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Winstead Insurance Agency honored as Elkton's Small Business of the Year

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ELKTON — For Barry Winstead, seeing the Winstead Insurance Agency being honored as Elkton’s 2019 Small Business of the Year is a culmination of decades of his and his staff’s perseverance in a changing world.

“The landscape in business is changing, and we see stores come and go, with new names on old buildings,” Winstead told the Whig. “I think it shows that we have stood the test of time. I’ve been here 39 years, and we’re still viable, enjoying our work and thriving.”

Winstead, who owns an insurance agency on U.S. Route 40 that bears his family’s name, was humbled with the honor bestowed by the Elkton Chamber & Alliance. He joked that it was not a noteworthy year for himself, but welcomed the award for his wonderful staff that keeps the office running.

But Jessica Price, executive director of the Elkton Chamber & Alliance, said that Winstead Insurance Agency represents long-running family businesses that make Elkton into what it is today. Winstead Insurance Agency was nominated by members of the town chamber and ultimately selected by the board.

“Barry and his family business have been amazing supporters of Elkton,” Price said. “He is a joy to work with. He’s honest and you always know where you stand — and that’s valuable when you’re dealing with businesses today.”

Winstead Insurance Agency first opened in Elkton in 1970, but even before that, the Winstead family has always had a presence in the insurance world.

His father, Grayson W. Winstead, first started as a local insurance agent in Caroline County in 1956. Later, he joined with Nationwide Mutual Insurance Company to establish the firm in his name.

Ten years after the local agency opened in Elkton, Barry Winstead decided to follow in his father’s footsteps and build his client base from the ground up.

“I would see my father behind a desk, and I would think that’s all you do. But once you realize all the facets behind it, that’s when you really start to enjoy it,” Winstead told the Whig. “I really enjoyed it. It’s mainly meeting people and trying to help people and getting your face in front of people.”

While Grayson Winstead was outgoing, Barry Winstead was more shy and kept to himself. But one of the keys that both men found was working with people one-on-one to meet client’s personal needs.

Back then, Caller ID and spam calls weren’t flooding the phone lines, so people were “more open” to having a conversation, Winstead said. He would often call people from a list, gently offering his opinion about their insurance plans if asked.

“People weren’t bothered by the phone as much back then, and it also helps being in a smaller, friendly community like Cecil to get your foot in the door,” he said.

Through those years, Winstead was able to get out and meet the people of Cecil County and understand their needs, particularly with the local farmers.

When his father retired in 1990, Winstead and his brother, Scott, took over the business. Since the firm was contracted with Nationwide, the brothers took 60 percent of their father’s clients while the rest went to another Nationwide agent in the county.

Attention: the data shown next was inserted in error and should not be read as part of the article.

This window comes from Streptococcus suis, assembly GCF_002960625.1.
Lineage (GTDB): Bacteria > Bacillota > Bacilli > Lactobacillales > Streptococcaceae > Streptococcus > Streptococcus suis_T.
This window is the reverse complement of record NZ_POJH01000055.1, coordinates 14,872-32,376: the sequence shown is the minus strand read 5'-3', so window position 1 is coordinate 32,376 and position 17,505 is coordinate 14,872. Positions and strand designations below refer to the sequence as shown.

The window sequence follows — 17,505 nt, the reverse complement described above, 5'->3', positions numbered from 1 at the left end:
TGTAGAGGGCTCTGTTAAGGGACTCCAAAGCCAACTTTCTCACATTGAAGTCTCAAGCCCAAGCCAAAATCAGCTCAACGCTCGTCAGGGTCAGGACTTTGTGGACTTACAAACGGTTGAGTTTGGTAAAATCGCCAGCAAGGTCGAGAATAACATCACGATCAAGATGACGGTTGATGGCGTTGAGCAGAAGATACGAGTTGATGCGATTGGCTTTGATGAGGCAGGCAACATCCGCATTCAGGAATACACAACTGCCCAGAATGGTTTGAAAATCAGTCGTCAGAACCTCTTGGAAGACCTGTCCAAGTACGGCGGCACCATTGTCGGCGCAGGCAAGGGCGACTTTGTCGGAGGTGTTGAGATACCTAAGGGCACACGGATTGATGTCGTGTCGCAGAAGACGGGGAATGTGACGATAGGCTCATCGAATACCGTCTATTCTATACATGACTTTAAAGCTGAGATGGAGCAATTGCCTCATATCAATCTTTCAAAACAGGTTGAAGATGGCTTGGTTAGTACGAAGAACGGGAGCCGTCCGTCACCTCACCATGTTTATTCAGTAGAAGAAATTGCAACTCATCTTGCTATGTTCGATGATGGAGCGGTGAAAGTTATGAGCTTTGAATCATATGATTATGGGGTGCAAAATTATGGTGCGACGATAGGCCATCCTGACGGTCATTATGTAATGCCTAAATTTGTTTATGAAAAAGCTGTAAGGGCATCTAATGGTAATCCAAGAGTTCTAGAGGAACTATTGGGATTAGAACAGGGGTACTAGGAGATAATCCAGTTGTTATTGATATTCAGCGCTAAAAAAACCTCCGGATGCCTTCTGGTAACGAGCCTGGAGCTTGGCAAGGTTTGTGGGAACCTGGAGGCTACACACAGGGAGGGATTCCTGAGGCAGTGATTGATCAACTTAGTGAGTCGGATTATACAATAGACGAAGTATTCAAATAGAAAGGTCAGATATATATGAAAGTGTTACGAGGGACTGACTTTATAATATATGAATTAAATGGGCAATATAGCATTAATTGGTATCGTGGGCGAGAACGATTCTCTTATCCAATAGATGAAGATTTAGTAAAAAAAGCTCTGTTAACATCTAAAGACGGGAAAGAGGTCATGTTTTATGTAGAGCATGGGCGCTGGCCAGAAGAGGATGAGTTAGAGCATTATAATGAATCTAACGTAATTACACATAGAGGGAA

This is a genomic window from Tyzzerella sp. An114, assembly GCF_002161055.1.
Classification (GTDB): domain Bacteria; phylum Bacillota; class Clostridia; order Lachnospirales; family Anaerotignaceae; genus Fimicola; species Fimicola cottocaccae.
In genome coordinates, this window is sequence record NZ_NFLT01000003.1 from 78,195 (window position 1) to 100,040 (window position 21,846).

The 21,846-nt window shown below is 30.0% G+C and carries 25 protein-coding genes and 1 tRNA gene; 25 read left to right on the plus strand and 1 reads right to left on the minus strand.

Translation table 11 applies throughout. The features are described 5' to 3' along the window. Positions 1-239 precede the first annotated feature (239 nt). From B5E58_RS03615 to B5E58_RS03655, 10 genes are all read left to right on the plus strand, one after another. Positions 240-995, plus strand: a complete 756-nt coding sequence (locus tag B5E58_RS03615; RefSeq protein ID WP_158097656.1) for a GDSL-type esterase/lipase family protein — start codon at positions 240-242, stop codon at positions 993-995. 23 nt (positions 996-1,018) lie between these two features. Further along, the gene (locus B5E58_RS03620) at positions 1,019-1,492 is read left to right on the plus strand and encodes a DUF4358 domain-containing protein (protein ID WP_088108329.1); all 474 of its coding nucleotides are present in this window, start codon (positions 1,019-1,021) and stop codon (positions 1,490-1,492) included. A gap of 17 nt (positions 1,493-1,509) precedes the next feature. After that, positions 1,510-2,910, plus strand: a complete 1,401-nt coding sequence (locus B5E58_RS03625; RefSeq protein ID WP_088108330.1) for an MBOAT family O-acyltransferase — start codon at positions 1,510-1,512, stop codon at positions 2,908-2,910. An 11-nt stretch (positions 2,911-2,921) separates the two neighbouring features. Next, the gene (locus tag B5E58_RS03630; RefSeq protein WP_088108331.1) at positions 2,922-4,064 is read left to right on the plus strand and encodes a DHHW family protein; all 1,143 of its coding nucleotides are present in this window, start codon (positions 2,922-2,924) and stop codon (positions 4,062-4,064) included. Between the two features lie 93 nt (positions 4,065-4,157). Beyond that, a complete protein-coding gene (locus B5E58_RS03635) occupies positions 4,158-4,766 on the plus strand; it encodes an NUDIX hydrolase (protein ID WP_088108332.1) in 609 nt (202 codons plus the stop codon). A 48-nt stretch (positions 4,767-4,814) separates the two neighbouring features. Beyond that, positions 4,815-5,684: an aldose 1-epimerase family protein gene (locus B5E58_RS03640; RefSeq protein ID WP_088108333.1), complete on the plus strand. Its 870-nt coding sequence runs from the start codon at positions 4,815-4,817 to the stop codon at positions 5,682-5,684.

Eventually, Scott Winstead left to pursue a medical career, but Winstead said it was a privilege to work alongside him during the tougher years of leading the company on his own.

But as the world was changing and competition was becoming fierce, Winstead decided that the best way to serve his clients was to provide better options. With that, he decided to leave Nationwide and join up with Erie Insurance.

Though he was contractually forced to leave behind much of his business to do it, Winstead now said he was thankful to see many of the customers he worked with later find their way back to his door.

Throughout all the changes in the past four decades, Winstead hopes that his family name represents trust and top-notch customer service in the community. The hallmark of the business still remains meeting insurance needs and advice over a cup of coffee.

To this day, customers can walk in and meet Winstead, or Stephanie Helsel, a sales representatives that’s worked there for 31 years. Winstead Insurance Agency still remains a family business, with Winstead’s son-in-law Reagan Fisher joining the business recently.

The personal touch distinguishes Winstead Insurance Agency from other companies that customers can find with a quick search online, Winstead said.

“When you’re talking to someone a thousand miles away in a cubicle, they don’t get to meet the person and see firsthand what their business or personal needs are,” he said.

“When people have an accident or their house was destroyed by a fire, they’re emotionally impacted,” Winstead added. “It’s nice to talk to somebody that you know and knows you need some help instead of getting somebody that you’ve never heard of.”

Winstead also is a member of the Reach Church in Fair Hill congregation and a founding member of the Tall Oaks Classical School. He is married to Wendy Winstead and has eight children and five grandchildren.

Winstead will be honored at the Elkton Chamber & Alliance’s Small Business of the Year banquet on Wednesday night at Bristoll Barn at Sinking Springs.

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